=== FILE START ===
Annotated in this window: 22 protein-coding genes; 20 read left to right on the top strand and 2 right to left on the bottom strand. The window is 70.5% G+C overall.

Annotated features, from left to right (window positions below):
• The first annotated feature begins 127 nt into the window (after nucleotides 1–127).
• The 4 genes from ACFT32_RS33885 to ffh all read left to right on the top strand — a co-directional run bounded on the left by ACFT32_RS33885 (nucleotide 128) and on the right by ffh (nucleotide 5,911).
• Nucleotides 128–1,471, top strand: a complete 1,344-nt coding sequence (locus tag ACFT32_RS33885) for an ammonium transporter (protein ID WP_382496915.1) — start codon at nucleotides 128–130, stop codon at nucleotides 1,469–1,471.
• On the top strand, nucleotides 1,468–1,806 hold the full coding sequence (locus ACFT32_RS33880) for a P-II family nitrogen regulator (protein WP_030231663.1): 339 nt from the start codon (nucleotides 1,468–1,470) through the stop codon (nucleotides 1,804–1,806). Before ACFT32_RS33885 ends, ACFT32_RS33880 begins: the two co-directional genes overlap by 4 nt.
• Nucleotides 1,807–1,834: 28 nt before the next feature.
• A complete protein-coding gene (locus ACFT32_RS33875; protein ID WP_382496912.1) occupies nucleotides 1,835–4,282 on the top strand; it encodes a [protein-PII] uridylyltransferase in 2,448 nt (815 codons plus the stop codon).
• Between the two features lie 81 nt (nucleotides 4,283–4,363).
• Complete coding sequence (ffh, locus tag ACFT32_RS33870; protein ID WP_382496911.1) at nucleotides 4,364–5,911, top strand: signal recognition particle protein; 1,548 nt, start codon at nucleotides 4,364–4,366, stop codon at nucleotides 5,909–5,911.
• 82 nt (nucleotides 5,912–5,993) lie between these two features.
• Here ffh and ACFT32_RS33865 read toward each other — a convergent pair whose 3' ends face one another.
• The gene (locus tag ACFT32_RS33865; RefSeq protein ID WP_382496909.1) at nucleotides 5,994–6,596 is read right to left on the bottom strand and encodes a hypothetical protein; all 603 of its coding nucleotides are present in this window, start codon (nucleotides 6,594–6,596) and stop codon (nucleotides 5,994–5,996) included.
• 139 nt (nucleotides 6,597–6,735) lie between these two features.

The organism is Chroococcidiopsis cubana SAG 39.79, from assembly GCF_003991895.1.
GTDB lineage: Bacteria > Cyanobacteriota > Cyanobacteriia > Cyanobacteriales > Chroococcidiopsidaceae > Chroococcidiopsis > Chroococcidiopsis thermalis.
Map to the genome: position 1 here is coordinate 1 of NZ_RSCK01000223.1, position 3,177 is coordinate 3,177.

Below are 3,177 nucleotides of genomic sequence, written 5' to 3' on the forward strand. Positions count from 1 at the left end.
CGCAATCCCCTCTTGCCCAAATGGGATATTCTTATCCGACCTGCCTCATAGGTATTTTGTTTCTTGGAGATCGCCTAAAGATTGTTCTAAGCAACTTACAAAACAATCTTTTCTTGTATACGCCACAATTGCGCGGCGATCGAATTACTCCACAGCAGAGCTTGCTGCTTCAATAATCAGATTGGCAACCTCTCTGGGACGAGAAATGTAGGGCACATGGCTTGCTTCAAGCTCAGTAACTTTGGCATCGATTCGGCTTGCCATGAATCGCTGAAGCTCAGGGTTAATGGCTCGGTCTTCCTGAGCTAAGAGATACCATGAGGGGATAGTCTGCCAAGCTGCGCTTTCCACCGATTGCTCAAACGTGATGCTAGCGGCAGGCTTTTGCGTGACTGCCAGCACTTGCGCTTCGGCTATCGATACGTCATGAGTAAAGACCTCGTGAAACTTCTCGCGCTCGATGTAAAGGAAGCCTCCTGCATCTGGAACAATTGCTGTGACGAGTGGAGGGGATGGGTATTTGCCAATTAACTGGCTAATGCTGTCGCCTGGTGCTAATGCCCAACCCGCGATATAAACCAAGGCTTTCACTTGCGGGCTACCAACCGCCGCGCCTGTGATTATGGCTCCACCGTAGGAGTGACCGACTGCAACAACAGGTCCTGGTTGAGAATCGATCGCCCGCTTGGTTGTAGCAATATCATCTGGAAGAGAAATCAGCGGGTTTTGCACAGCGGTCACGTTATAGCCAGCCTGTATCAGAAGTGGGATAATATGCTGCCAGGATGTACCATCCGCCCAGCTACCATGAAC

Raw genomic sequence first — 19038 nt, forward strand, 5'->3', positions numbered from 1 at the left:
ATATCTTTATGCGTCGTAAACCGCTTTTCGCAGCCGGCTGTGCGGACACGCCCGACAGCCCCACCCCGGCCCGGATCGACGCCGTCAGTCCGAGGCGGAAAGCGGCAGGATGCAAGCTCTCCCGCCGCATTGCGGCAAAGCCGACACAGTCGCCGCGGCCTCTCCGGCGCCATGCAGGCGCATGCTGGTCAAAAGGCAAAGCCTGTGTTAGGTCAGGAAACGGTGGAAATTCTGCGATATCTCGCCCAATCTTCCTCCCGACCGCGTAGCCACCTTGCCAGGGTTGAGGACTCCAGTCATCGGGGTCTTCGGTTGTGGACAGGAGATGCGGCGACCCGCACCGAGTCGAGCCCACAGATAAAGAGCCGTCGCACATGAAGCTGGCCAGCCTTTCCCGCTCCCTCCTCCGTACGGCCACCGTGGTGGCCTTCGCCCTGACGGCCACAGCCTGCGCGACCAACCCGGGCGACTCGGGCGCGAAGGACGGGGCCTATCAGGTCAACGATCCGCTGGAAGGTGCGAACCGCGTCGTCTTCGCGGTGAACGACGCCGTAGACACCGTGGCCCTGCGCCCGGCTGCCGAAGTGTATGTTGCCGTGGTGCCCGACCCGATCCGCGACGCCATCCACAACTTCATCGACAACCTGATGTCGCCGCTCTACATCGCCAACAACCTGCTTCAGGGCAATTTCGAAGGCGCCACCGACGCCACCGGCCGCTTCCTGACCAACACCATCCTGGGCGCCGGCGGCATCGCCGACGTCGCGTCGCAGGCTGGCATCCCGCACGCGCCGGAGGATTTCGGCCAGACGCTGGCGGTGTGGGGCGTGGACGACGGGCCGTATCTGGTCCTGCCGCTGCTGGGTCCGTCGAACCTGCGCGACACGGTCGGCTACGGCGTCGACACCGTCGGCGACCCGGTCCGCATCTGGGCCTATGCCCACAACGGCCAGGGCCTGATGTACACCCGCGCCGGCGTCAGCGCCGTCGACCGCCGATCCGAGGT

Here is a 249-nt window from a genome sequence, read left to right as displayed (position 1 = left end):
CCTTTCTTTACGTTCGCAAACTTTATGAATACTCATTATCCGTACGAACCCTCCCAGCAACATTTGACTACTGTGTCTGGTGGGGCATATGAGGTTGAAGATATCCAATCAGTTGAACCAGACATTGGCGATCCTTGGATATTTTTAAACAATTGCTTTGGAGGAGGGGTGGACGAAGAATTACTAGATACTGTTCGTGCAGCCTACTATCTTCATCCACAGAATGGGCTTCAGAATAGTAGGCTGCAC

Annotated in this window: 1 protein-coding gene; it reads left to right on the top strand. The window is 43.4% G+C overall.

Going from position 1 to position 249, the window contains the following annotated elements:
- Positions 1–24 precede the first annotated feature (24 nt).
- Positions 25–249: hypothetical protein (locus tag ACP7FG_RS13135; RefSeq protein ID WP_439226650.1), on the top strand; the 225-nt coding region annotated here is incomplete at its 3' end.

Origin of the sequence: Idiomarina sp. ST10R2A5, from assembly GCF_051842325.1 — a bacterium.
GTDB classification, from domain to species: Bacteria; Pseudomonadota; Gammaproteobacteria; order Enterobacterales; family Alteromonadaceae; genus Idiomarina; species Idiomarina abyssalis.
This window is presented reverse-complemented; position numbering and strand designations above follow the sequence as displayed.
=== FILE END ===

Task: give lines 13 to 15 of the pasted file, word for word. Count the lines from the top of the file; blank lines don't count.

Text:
• The gene (locus tag ACFT32_RS33865; RefSeq protein ID WP_382496909.1) at nucleotides 5,994–6,596 is read right to left on the bottom strand and encodes a hypothetical protein; all 603 of its coding nucleotides are present in this window, start codon (nucleotides 6,594–6,596) and stop codon (nucleotides 5,994–5,996) included.
• 139 nt (nucleotides 6,597–6,735) lie between these two features.

The organism is Chroococcidiopsis cubana SAG 39.79, from assembly GCF_003991895.1.